Post political career[edit]

Since his retirement from politics, Simmons has served on a number of government and non-profit Boards, including:

  • Chief Executive Officer of Newcastle and Hunter Business Chamber (1997–2001)
  • General Manager of Newcastle Regional Chamber of Commerce (1997 -1998?)
  • Director of Tourism NSW (1997–2003)[6]
  • Chairman of the Hunter Medical Research Institute Foundation (2002–2003)
  • Director of the Regional Land Management Corporation (a subsidiary of the Hunter Water Corporation) (2003–2005)[7]
  • President of the New South Wales division of the National Heart Foundation of Australia (2006–2009).[8]

During 2006, Simmons was appointed by the NSW Minister for Local Government to undertake a formal public inquiry into Broken Hill City Council.[9]

Simmons' wife, Kaye, has also held positions in the New South Wales division of the Labor Party. In 2006, it was reported that she was on the ALP administrative committee and served as campaign manager for Jodi McKay, Labor candidate and subsequent Member for Newcastle.[10]

Honours[edit]

In 2001, Simmons was awarded the Medal of the Order of Australia (OAM) for services to the Australian Parliament and the community of the Hunter Region.[11]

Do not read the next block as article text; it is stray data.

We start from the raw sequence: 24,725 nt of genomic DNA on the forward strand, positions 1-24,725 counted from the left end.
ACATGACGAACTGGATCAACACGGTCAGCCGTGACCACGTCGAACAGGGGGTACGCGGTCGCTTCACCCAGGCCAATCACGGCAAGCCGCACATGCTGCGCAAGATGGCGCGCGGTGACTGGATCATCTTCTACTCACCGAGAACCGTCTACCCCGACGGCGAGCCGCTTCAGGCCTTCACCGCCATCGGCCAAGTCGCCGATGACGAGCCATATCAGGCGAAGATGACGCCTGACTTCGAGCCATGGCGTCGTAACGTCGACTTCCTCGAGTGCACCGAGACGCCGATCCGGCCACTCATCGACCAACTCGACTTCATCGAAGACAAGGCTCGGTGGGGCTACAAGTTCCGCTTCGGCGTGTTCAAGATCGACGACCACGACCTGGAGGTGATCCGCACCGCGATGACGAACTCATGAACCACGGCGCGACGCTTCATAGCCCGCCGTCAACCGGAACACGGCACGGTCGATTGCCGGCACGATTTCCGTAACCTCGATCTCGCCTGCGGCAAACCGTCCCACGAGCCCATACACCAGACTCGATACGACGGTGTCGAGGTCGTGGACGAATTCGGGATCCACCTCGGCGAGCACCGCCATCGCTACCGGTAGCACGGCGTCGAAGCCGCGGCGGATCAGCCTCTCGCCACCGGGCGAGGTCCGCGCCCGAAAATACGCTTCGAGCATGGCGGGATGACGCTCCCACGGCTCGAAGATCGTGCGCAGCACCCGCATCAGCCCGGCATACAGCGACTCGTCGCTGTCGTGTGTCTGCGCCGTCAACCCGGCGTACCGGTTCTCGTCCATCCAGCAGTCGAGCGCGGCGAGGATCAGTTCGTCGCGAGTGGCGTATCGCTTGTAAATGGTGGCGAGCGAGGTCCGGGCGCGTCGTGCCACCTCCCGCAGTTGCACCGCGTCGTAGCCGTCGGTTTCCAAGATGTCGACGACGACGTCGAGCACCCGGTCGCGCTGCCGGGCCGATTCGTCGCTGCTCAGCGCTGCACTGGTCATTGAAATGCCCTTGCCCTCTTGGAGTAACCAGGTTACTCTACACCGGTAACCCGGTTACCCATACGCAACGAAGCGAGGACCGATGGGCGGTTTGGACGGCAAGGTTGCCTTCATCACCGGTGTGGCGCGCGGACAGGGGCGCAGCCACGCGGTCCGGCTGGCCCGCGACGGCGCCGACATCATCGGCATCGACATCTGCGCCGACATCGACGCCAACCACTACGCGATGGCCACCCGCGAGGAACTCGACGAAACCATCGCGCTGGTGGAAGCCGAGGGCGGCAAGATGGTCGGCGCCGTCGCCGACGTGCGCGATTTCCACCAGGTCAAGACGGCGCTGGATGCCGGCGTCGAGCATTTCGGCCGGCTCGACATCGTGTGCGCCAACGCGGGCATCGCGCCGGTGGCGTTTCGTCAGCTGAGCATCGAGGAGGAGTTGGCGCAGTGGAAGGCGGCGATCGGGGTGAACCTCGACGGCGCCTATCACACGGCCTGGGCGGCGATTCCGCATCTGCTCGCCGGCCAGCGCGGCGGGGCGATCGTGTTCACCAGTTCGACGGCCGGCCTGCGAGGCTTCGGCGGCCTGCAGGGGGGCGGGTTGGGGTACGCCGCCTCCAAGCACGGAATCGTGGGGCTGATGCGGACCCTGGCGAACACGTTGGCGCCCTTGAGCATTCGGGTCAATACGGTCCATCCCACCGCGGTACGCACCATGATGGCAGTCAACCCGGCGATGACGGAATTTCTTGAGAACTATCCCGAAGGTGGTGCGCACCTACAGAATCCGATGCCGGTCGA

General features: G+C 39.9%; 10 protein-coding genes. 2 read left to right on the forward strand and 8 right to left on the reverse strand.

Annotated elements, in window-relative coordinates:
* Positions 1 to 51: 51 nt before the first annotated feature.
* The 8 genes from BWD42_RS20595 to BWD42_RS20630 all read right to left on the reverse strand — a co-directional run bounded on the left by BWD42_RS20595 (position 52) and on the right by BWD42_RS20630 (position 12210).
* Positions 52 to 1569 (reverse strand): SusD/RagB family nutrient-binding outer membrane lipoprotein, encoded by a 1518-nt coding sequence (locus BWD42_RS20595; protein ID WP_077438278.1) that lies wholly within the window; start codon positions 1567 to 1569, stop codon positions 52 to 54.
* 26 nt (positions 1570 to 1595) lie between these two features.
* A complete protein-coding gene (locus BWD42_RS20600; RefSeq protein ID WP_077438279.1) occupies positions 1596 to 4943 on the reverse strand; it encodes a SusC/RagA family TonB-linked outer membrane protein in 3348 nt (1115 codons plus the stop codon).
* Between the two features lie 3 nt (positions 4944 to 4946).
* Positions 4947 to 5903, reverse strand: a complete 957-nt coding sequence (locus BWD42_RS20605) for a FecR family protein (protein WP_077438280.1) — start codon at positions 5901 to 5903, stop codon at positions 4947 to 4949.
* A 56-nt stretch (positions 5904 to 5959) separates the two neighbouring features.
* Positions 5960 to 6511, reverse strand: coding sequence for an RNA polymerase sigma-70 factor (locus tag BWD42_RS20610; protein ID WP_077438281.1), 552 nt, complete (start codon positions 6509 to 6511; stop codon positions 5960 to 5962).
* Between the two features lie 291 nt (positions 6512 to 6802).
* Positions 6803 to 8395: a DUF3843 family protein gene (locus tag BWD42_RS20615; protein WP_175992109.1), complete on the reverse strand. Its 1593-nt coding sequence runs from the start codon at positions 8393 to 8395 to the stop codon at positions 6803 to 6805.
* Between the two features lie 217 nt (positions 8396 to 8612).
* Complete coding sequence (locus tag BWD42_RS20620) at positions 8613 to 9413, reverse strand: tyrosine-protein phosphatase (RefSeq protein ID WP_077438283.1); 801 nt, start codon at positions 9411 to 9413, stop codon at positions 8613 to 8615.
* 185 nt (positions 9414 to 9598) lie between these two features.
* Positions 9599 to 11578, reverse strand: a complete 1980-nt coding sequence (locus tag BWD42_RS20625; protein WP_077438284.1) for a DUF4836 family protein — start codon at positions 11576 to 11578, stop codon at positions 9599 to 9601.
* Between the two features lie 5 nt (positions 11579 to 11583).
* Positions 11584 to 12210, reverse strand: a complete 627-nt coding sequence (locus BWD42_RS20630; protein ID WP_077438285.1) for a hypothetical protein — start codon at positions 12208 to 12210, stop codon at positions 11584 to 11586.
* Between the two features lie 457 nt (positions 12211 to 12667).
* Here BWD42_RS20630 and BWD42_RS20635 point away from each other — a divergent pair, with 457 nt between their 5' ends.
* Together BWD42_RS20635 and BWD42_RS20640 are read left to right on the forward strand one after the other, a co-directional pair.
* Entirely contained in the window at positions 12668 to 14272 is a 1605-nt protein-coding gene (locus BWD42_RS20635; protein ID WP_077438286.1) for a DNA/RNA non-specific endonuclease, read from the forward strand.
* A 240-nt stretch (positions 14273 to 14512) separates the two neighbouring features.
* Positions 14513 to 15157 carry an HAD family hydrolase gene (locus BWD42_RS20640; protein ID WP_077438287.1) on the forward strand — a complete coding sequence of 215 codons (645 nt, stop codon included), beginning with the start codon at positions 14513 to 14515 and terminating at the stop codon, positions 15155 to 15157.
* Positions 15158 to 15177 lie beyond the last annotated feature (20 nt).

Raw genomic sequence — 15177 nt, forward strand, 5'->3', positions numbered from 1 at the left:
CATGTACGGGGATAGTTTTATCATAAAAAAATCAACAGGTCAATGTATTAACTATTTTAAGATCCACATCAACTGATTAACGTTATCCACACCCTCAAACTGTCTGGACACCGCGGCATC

References[edit]

  1. ^ "Panorama". A Magazine for Alumni and Friends of Bathurst Teachers' College, Issue 16. Charles Sturt University. August 2009. Retrieved 24 July 2010. 
  2. ^ a b c d "Panorama". A Magazine for Alumni and Friends of Bathurst Teachers' College, Issue 16. Charles Sturt University. August 2009. Retrieved 24 July 2010. 
  3. ^ a b c "Biography for Simmons, the Hon. David William". ParlInfo Web. Parliament of Australia. Retrieved 12 February 2000. 
  4. ^ "The Loose Cannon: An overview of campaigns of opposition to National Identity Card proposals". Australian Privacy Foundation. February 2004. Retrieved 24 July 2010. 
  5. ^ "Just Another Piece of Plastic for your Wallet: The 'Australia Card' Scheme (Addendum)". Computers and Society – Vol. 18, No. 3. July 1988. Retrieved 24 July 2010. 
  6. ^ "2004 Annual Report of the NSW Department of Tourism, Sport and Recreation". New South Wales Government. Retrieved 24 July 2010. 
  7. ^ "2003 Annual Report of the Hunter Water Corporation". Hunter Water Corporation. Retrieved 24 July 2010. [dead link]
  8. ^ "Heart Foundation (New South Wales) Board". National Heart Foundation of Australia. Retrieved 12 February 2000. [dead link]
  9. ^ "About the Broken Hill City Council Public Inquiry". New South Wales Government. Retrieved 30 January 2012. 
  10. ^ Murphy, Damien (11 November 2006). "Labor's broken heartland". The Sydney Morning Herald (Fairfax Media). Retrieved 24 July 2010. 
  11. ^ "Australian Honours". Australian Government. 26 January 2001. Retrieved 24 July 2010. 
Political offices
Preceded by
Ros Kelly
Minister for Defence Science and Personnel
1989–1990
Succeeded by
Gordon Bilney
Preceded by
Clyde Holding
Minister for the Arts, Tourism and Territories
1990–91
Succeeded by
Wendy Fatin
New title Minister for Family Support
1991–93
Succeeded by
Rosemary Crowley
Preceded by
Wendy Fatin
Minister for Local Government
1991–93
Succeeded by
Brian Howe
Parliament of Australia
Preceded by
Sandy Mackenzie
Member for Calare
1983–96
Succeeded by
Peter Andren